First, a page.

Maintaining an accurate and up-to-date inventory of one's assets is a labor-intensive, tedious, and costly operation.
To ease this difficult but important task, we design and implement a mobile asset tracking system for
automatically generating an inventory by snapping photos of the assets with a smartphone. Since smartphones
are becoming ubiquitous, construction and deployment of our inventory management solution is simple and costeffective.
Automatic asset recognition is achieved by first segmenting individual assets out of the query photo
and then performing bag-of-visual-features (BoVF) image matching on the segmented regions. The smartphone's
sensor readings, such as digital compass and accelerometer measurements, can be used to determine the location
of each asset, and this location information is stored in the inventory for each recognized asset.
As a special case study, we demonstrate a mobile book tracking system, where users snap photos of books
stacked on bookshelves to generate a location-aware book inventory. It is shown that segmenting the book spines
is very important for accurate feature-based image matching into a database of book spines. Segmentation
also provides the exact orientation of each book spine, so more discriminative upright local features can be
employed for improved recognition. This system's mobile client has been implemented for smartphones running
the Symbian or Android operating systems. The client enables a user to snap a picture of a bookshelf and to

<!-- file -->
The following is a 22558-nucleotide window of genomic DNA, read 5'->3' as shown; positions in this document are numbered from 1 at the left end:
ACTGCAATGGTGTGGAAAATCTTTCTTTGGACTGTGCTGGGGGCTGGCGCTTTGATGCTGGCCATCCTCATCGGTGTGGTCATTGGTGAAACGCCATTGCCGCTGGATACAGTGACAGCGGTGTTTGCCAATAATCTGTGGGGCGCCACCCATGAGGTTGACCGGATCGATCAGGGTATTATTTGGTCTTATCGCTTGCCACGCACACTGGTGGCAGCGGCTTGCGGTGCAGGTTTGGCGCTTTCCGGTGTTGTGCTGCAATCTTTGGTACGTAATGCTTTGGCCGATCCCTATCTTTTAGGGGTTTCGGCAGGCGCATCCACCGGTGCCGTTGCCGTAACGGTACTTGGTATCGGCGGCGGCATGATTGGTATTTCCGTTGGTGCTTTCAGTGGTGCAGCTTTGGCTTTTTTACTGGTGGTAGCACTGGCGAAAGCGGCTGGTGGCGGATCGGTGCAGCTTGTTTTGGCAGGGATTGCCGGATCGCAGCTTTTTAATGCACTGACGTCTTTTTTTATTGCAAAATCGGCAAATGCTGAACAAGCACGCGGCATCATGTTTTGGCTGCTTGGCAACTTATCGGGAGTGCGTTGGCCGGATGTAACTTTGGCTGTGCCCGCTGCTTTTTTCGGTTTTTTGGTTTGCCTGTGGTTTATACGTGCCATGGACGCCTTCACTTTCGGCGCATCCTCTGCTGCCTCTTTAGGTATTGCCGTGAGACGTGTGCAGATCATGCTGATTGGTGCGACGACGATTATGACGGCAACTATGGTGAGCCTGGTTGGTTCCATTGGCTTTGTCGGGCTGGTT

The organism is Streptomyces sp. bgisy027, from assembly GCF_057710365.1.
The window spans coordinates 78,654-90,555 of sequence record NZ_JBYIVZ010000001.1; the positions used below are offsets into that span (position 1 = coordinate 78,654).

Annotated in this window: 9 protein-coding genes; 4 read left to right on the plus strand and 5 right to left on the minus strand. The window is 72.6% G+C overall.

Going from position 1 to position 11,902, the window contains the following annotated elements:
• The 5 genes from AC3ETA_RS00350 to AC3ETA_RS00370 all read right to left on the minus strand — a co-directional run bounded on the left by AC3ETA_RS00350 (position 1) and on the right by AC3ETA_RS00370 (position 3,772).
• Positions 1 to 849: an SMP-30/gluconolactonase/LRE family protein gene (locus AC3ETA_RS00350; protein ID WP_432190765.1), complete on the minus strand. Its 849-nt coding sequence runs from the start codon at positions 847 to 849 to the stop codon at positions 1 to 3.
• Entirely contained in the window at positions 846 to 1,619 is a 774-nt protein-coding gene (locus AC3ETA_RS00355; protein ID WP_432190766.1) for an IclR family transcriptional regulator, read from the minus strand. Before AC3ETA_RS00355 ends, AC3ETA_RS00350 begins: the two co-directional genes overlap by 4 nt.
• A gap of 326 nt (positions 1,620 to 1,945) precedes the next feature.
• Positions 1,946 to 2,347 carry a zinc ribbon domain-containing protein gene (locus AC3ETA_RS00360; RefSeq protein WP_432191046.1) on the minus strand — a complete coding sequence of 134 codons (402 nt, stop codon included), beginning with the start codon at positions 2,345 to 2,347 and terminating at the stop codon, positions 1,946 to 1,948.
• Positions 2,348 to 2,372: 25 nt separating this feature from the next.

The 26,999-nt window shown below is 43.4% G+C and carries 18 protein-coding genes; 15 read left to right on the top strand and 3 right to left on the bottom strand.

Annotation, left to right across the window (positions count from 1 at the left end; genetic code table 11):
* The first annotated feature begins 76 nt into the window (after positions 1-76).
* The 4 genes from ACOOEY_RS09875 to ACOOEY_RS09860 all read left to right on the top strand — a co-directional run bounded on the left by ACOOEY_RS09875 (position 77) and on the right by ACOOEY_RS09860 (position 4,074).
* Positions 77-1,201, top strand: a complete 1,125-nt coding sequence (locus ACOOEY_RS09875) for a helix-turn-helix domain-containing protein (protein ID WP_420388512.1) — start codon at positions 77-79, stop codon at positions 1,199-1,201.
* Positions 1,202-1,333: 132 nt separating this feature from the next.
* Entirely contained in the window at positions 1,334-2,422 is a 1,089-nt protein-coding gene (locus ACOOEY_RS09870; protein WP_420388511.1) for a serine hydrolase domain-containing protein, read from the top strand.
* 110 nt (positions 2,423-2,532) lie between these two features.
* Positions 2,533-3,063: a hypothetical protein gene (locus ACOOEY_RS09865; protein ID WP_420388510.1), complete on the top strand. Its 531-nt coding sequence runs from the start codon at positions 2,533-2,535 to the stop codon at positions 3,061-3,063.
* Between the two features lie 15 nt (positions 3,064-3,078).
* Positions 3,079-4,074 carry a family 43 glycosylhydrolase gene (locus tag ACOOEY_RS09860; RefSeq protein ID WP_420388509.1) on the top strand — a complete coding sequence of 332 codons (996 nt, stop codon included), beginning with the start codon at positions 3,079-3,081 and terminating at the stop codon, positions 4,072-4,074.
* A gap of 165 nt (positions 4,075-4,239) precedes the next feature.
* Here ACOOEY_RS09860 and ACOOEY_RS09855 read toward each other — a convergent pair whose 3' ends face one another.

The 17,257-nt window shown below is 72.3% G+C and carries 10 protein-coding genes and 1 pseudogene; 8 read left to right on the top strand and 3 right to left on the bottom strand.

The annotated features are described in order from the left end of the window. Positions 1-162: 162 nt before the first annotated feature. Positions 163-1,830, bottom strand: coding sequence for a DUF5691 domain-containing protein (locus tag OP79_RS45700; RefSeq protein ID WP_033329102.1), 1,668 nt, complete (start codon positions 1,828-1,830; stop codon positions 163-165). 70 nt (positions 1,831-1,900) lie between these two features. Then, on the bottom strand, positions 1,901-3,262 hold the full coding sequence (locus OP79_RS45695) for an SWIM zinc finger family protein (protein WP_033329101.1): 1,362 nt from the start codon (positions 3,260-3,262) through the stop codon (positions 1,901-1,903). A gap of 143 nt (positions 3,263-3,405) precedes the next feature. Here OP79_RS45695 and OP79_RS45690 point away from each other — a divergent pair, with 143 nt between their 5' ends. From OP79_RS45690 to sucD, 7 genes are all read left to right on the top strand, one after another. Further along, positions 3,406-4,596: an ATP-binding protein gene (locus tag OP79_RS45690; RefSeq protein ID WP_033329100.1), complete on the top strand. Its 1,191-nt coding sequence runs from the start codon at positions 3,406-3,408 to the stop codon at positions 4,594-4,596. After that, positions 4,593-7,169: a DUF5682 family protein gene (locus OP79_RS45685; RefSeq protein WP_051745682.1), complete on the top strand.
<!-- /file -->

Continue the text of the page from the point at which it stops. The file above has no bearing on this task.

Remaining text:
subsequently view the recognized spines in the smartphone's viewfinder. Two different pose estimates, one from
BoVF geometric matching and the other from segmentation boundaries, are both utilized to accurately draw the
boundary of each spine in the viewfinder for easy visualization. The BoVF representation also allows matching
each photo of a bookshelf rack against a photo of the entire bookshelf, and the resulting feature matches are
used in conjunction with the smartphone's orientation sensors to determine the exact location of each book.
Content-based image retrieval using a Scalable Vocabulary Tree (SVT) built from local scale-invariant features
is an effective method of fast search through a database. An SVT built from fronto-parallel database images,
however, is ineffective at classifying query images that suffer from perspective distortion. In this paper, we
propose an efficient server-side extension of the single-view SVT to a set of multiview SVTs that may be simultaneously
employed for image classification. Our solution results in significantly better retrieval performance when
perspective distortion is present. We also develop an analysis of how perspective increases the distance between
matching query-database feature descriptors.
We investigate transform coding to efficiently store and transmit SIFT and SURF image descriptors. We show
that image and feature matching algorithms are robust to significantly compressed features. We achieve near-perfect
image matching and retrieval for both SIFT and SURF using ~2 bits/dimension. When applied to SIFT
and SURF, this provides a 16× compression relative to conventional floating point representation. We establish a
strong correlation between MSE and matching error for feature points and images. Feature compression enables
many application that may not otherwise be possible, especially on mobile devices.